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Sky vs SkyKick – The Court of Justice provides guidance on bad faith and the requirement for clarity and precision

Sky vs SkyKick – The Court of Justice provides guidance on bad faith and the requirement for clarity and precision

06/04/20

In its ruling in Case C 371/18, Sky and Others the EU Court of Justice (ECJ) provided welcomed guidance in relation to the concept of bad faith and the requirement of clarity and precision of the specification of goods and services.

The proceedings originated from a trade mark infringement action brought by Sky Plc and Others (“Sky”) against SkyKick UK Ltd. and Others (“SkyKick”) before the High Court of England and Wales (Chancery Division). Sky relied on trade mark registrations claiming, among others, goods in class 9 including “computer software” and services in class 38. SkyKick offers Software as a Service (SaaS) and Cloud Migration, Backup and Management.

SkyKick counterclaimed that Sky’s registrations were invalid as the specification of goods and services lacked clarity and precision and the High Court requested a preliminary ruling to the ECJ, referring the following questions:

  1. Can a trade mark be declared invalid, wholly or in part, on the grounds that the specification of goods and services lacks clarity and precision? 
  1. If the answer to the first question is yes, are terms such as “computer software” considered to lack clarity and precision? 
  1. Can a trade mark be declared invalid on grounds of bad faith if the applicant does not have any intention to use the mark in relation to the specified goods and services? 
  1. If the answer to the third question is yes, is it possible to conclude that the trade mark was only partly filed in bad faith as regards the goods for which there was no intention to use the mark?

The ECJ’s response to the first question was negative: an EU or national trade mark cannot be declared wholly or partially invalid on the ground that the terms used to designate the goods and services in respect of which that trade mark was registered lack clarity and precision. As a consequence, the court did not provide an answer to the second question.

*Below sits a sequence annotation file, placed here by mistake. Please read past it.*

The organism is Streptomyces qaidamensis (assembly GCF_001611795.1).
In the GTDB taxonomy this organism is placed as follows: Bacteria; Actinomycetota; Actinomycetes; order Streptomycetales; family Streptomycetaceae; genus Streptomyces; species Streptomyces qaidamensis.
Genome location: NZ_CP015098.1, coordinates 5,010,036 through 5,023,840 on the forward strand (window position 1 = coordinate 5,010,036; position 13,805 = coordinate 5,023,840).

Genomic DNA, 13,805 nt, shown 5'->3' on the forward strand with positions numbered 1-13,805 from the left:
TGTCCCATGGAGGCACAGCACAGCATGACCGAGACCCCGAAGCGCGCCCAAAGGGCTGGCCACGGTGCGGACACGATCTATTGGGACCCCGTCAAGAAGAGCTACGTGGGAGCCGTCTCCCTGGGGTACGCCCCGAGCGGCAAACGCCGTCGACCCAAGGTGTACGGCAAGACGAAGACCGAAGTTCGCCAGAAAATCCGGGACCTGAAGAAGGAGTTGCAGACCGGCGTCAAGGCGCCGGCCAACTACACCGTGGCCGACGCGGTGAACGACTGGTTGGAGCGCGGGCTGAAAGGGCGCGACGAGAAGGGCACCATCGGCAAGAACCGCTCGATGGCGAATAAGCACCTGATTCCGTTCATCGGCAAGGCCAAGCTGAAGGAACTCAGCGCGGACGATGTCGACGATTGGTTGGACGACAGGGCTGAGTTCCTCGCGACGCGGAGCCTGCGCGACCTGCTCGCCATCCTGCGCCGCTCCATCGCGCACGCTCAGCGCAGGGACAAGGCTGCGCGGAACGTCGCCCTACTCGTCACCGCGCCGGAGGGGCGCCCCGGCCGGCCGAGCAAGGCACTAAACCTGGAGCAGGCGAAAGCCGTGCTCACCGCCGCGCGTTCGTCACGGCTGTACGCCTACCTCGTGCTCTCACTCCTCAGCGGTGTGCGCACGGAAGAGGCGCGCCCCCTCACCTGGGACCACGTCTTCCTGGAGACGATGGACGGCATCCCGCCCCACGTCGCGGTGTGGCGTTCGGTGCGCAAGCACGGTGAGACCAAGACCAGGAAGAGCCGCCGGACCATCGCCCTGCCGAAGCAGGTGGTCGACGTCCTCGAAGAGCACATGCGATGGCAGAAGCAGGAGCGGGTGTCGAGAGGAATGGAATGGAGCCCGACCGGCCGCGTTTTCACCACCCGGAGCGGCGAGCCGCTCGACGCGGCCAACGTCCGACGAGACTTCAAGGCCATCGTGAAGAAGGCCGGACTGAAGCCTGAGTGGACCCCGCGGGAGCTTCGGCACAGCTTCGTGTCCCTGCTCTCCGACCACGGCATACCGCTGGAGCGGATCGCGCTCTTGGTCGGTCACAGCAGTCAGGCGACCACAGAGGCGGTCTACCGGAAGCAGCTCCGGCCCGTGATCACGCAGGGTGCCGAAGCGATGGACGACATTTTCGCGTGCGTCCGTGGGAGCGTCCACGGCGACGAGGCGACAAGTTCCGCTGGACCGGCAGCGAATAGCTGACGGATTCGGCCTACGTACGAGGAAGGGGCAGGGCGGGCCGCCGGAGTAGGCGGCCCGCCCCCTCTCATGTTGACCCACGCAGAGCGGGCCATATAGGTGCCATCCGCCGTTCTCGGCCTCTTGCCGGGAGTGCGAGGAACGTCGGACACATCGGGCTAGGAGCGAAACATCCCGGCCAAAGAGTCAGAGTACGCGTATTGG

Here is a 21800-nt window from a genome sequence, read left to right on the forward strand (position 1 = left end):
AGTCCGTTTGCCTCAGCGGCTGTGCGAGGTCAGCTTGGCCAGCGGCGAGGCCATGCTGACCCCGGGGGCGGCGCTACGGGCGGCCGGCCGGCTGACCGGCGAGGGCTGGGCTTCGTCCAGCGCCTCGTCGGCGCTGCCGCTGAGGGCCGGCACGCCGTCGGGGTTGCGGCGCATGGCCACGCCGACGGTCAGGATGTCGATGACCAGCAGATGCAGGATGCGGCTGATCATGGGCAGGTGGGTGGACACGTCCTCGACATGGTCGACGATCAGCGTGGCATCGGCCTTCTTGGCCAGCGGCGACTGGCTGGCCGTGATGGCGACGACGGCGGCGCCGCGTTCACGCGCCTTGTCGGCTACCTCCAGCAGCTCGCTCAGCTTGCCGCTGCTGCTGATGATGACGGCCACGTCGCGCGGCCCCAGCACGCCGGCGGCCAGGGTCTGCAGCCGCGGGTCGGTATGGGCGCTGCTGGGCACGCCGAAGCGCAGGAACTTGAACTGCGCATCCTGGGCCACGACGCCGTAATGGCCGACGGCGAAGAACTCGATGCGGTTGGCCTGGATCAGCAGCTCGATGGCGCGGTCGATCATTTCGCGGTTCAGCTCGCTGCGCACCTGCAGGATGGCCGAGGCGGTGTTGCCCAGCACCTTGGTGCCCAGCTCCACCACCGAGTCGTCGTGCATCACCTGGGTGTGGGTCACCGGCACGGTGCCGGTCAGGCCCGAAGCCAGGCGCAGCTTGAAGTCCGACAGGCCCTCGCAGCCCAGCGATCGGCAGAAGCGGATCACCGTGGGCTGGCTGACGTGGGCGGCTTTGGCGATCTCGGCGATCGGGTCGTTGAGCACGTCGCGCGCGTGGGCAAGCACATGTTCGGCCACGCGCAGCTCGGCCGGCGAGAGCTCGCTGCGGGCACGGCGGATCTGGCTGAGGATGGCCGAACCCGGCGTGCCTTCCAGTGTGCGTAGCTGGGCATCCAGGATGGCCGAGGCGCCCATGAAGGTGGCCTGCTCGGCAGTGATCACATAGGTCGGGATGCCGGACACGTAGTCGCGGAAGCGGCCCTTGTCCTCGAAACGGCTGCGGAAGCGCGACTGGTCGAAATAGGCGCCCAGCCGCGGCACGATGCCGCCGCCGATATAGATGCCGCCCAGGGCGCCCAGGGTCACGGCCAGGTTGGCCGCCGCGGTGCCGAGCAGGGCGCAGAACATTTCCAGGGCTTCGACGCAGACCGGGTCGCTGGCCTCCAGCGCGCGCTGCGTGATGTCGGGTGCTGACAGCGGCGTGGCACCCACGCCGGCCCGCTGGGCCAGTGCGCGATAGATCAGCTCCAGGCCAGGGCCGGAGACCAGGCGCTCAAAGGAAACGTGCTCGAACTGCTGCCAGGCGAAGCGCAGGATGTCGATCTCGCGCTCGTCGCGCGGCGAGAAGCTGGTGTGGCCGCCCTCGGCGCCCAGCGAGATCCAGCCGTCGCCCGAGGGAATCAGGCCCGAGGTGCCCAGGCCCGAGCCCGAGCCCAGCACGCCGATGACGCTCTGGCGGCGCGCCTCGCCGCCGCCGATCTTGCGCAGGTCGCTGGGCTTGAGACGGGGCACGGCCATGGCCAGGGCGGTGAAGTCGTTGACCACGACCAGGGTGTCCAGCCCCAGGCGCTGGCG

Answering the third question, the ECJ confirmed that the application for a trade mark without any intention to use it for the goods and services claimed can constitute bad faith, provided “there is objective, relevant and consistent indicia tending to show that, when the application for a trade mark was filed, the trade mark applicant had the intention either of undermining, in a manner inconsistent with honest practices, the interests of third parties, or of obtaining, without even targeting a specific third party, an exclusive right for purposes other than those falling within the functions of a trade mark”.

The Court clarified that “The bad faith of the trade mark applicant cannot, therefore, be presumed on the basis of the mere finding that, at the time of filing his or her application, that applicant had no economic activity corresponding to the goods and services referred to in that application”. This is consistent with the fact that applicants are not required to know precisely, at the time of filing an application, the use they will make of their trade mark.

The ECJ also gave a positive answer to the fourth question referred by the High Court: a trade mark can be declared invalid on the ground of bad faith only in relation to those goods and services for which the applicant lacked intention to use a trade mark in accordance with its essential function.

In relation to the concept of bad faith, the Court of Justice’s decision is consistent with its ruling last year in Case C-104/18 Koton Mağazacilik Tekstil Sanayi ve Ticaret v EUIPO and it provides further guidance in relation to those cases where an applicant has no genuine intention to use its trade mark without specifically targeting third parties. The underlying interest, on this point, is to protect competition by ensuring the scope of a trade mark application does not extend beyond the applicant’s genuine commercial interests.

While the lack of clarity and precision has been ruled out as an invalidity ground, broad “catch-all” specifications may give rise to challenges on the ground of bad faith. Therefore, applicants will need to be more careful in designating the goods and services claimed in their application, selecting those for which they have a genuine intention to use their trade mark.

Our trade mark practitioners would be delighted to discuss the impact of this case with you. If you feel it is relevant to your business, or if you have any trade mark queries, please do not hesitate to contact us.